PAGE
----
Having nearly completed some very expensive training in e-commerce, I can tell you what I've learned.
1) Listen to your heart. It's always right - even when it doesn't seem to be.
2) When you buy anything, get a complete description of what they are going to do for you - and then hold them to it.
3) Don't sign up for future commitments unless you know about them (I've already told you about "BidFuel.com" and their complete waste of your money and sending telemarketers your way for months..." Another is Stamps.com - which tells you there is going to be a fee, just not clearly how much or how you are going to afford it if you don't send out mailings as a business. (Not only that, you have to jump through hoops to cancel their nagging fees.)
4) Take every experience as a learning one - good or bad, there is a lesson to be learned.
At this point, I can see that I'm going to be on my own in terms of paying off that debt I just racked up for this training.
Am I prepared for it? Yes, more or less.
Am I satisfied that my training is complete? No.
Do I think that training company upheld their guarantee? No.
Will I figure it all out and get it done anyway? You can count on it.
Was the cost worth it? Only when I've achieved my goals of paying down all my debts and getting financially free. (I've already found other training courses which seem to get better results for less - but we're not going there.)
What was I expecting? Well, after 12 lessons every other week (3 months' worth), I figured to be well on my way. And I do have four products which routinely sell well. But I'm still doing my day job and also now working just as hard at my eBay work - which tends to take me away from the stuff I love to do. If I'd replaced my day job by now, I'd still have time for the things I love to do and working at my own business as well.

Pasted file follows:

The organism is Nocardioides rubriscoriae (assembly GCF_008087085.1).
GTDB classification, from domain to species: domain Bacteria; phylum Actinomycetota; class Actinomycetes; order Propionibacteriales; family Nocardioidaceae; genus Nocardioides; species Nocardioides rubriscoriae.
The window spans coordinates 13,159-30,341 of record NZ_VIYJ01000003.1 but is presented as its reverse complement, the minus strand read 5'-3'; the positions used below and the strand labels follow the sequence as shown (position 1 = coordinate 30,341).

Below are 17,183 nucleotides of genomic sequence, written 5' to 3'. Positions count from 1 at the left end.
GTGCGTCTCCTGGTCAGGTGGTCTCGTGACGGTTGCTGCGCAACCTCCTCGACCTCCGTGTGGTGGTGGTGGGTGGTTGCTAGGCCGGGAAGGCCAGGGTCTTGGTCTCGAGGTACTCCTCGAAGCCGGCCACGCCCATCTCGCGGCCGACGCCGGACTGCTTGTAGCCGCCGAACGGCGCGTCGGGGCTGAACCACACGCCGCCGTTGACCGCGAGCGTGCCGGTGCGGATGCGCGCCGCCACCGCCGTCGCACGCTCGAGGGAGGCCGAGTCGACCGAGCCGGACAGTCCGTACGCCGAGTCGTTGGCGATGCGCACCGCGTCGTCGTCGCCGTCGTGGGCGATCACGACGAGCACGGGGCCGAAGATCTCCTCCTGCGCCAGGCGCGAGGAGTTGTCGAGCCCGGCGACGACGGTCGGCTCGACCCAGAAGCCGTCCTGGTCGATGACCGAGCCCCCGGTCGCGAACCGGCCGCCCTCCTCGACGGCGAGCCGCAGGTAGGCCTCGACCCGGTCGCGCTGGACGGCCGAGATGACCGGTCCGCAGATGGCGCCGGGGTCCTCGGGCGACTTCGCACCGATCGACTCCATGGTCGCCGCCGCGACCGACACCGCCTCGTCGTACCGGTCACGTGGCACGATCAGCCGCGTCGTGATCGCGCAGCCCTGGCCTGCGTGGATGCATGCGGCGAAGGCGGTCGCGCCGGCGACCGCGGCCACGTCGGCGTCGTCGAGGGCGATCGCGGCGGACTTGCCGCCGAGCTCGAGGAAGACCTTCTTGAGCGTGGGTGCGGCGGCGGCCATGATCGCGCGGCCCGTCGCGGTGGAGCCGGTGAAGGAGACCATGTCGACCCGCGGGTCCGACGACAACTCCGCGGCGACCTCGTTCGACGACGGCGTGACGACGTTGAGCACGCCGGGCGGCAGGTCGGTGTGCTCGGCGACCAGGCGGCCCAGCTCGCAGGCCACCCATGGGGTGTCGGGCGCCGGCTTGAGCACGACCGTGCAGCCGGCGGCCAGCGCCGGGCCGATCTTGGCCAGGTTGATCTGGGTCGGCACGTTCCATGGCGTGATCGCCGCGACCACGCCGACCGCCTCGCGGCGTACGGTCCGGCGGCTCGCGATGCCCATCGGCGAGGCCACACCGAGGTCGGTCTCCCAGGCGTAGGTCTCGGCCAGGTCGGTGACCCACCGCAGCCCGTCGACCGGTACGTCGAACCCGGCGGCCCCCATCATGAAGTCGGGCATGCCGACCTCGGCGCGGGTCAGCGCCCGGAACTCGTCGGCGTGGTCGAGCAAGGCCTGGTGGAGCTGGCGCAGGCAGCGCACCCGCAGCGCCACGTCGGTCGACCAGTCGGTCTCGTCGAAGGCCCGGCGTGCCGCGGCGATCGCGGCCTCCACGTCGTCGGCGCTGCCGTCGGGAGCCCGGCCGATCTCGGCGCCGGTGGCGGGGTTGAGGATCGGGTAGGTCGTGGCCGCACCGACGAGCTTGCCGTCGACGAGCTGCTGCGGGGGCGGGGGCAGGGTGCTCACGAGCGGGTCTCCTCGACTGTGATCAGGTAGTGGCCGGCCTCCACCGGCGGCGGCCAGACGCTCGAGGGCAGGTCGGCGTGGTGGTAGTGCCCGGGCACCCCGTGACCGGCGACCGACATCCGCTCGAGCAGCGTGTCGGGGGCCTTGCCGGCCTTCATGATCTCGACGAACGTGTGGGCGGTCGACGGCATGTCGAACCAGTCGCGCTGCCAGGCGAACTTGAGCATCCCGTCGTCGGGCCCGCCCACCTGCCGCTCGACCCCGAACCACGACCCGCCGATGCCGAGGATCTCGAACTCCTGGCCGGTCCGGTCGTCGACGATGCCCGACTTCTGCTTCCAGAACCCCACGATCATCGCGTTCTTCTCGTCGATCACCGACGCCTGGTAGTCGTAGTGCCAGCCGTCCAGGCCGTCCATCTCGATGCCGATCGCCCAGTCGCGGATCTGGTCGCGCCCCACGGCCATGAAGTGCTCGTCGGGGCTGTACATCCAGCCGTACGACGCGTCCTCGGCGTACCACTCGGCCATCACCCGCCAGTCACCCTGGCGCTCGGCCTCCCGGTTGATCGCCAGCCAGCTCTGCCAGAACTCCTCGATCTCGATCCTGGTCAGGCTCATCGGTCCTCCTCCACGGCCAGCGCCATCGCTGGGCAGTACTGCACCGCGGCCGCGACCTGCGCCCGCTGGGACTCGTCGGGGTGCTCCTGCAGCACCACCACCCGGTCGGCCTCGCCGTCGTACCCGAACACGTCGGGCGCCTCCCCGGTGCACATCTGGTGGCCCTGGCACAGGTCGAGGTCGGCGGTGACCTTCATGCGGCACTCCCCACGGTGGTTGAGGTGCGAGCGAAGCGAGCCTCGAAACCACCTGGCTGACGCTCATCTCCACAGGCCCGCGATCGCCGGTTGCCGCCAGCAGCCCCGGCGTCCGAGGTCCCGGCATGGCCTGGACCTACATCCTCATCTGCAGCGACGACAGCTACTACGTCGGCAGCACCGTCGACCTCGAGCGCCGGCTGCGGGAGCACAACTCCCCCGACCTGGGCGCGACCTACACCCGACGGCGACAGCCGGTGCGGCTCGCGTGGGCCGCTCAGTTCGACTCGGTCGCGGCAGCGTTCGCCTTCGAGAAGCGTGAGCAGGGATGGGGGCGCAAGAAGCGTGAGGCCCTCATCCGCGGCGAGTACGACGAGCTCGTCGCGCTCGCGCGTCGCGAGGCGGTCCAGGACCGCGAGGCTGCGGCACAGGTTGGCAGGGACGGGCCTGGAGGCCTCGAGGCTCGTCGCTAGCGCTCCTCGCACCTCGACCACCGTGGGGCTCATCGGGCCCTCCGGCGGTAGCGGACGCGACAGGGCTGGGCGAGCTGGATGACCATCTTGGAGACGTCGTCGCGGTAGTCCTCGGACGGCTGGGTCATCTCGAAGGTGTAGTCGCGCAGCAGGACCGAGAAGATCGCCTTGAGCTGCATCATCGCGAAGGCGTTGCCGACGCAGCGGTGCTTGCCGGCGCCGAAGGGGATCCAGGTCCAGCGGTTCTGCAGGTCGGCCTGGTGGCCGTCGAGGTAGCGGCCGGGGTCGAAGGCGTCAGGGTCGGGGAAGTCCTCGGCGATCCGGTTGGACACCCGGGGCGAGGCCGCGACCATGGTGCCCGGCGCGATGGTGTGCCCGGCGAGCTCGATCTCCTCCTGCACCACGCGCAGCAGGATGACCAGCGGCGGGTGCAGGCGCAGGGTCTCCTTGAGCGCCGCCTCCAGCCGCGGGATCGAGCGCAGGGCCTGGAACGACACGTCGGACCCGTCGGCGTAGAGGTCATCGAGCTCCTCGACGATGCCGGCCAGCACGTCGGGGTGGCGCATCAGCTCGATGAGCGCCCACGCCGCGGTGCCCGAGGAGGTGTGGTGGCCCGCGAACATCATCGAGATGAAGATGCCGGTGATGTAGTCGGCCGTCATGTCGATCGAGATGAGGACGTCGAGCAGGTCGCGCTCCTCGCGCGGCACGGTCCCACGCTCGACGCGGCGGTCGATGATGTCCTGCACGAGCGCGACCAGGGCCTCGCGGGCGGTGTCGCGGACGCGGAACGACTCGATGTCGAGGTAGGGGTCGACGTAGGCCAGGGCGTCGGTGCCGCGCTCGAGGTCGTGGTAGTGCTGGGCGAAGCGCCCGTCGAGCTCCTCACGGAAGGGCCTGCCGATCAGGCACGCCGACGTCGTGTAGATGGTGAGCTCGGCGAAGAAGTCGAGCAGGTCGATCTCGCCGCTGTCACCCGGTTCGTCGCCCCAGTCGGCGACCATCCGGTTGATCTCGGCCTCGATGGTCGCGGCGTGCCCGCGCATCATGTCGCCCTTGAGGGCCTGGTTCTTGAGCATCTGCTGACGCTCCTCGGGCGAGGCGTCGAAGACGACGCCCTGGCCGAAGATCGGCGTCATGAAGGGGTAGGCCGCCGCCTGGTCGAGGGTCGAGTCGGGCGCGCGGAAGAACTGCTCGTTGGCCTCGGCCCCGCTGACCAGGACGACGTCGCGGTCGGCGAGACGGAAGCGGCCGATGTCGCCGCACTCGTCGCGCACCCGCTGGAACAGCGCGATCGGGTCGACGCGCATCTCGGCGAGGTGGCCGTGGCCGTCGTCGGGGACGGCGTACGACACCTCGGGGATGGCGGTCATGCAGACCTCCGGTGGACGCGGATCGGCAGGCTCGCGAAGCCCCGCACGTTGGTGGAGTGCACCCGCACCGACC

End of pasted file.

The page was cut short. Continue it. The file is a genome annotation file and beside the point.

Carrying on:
I had actually expected I'd be well on my way to paying off that expense plus the other bills I'd racked up by now. I'm on my way, just not well on my way.
This means that the rest is up to me. Like always. A little deeper in debt, a little wiser.
What this feels like is being taught how to swim and given simple lessons in several styles of swimming and then left (free boat rife, though) on a floating dock out in the middle of the lake. Now it's all over to me to get to that distant shore of "financial freedom." I can do it - it's just quite a surprise to see how far that shore seems to be when the fog lifts.
And so I'm sharing this with you. Before you find out you don't have to get more in debt to simply get wiser.
- - - -
A critique of my recent training course -
This company turned out to be a webhosting company with training tacked on.
What I received:
- 12 15-minute sessions with an advisor, who basically just rolled through a prepared set of items he needed to cover in order to get me started and briefed on how to use their proprietary webhost services. He listened well, but that was the extent of it.
- Access to a wealth of data on how to make it on eBay and in ecommerce. But don't underestimate the value here. They have amassed a great lot of data and it goes pretty deep. But like the old philosopher said, "Knowledge isn't power, it's potential power." What you do when you learn how is all up to you.
- Access to special software and webhosting. Except for their version of HammerTap, I didn't need the rest - or could get it much cheaper. Their special listing tool doesn't work as easily as the free tools at Auctiva. OSCommerce (free with my existing host via cpanel) can get me listed on Froogle - while I'm still investigating MyDD for delivering my digital goods. Their prices for getting domain names and upgrades, etc. are average for the industry, but I already have these services cheaper - since I've been my own webmaster for years.
- A substantial education in how eBay and auction sites work.
- A thorough grounding in the reality of ecommerce as a business - not just a hobby.
- Some light at the end of this tunnel called work-til-you-drop-with-no-retirement called "modern living for boomers and post-boomers."
- A hands-on introduction into getting really financially free.
What I needed:
- More direction and guidance - more atta-boys and encouragement on what I had accomplished that last week.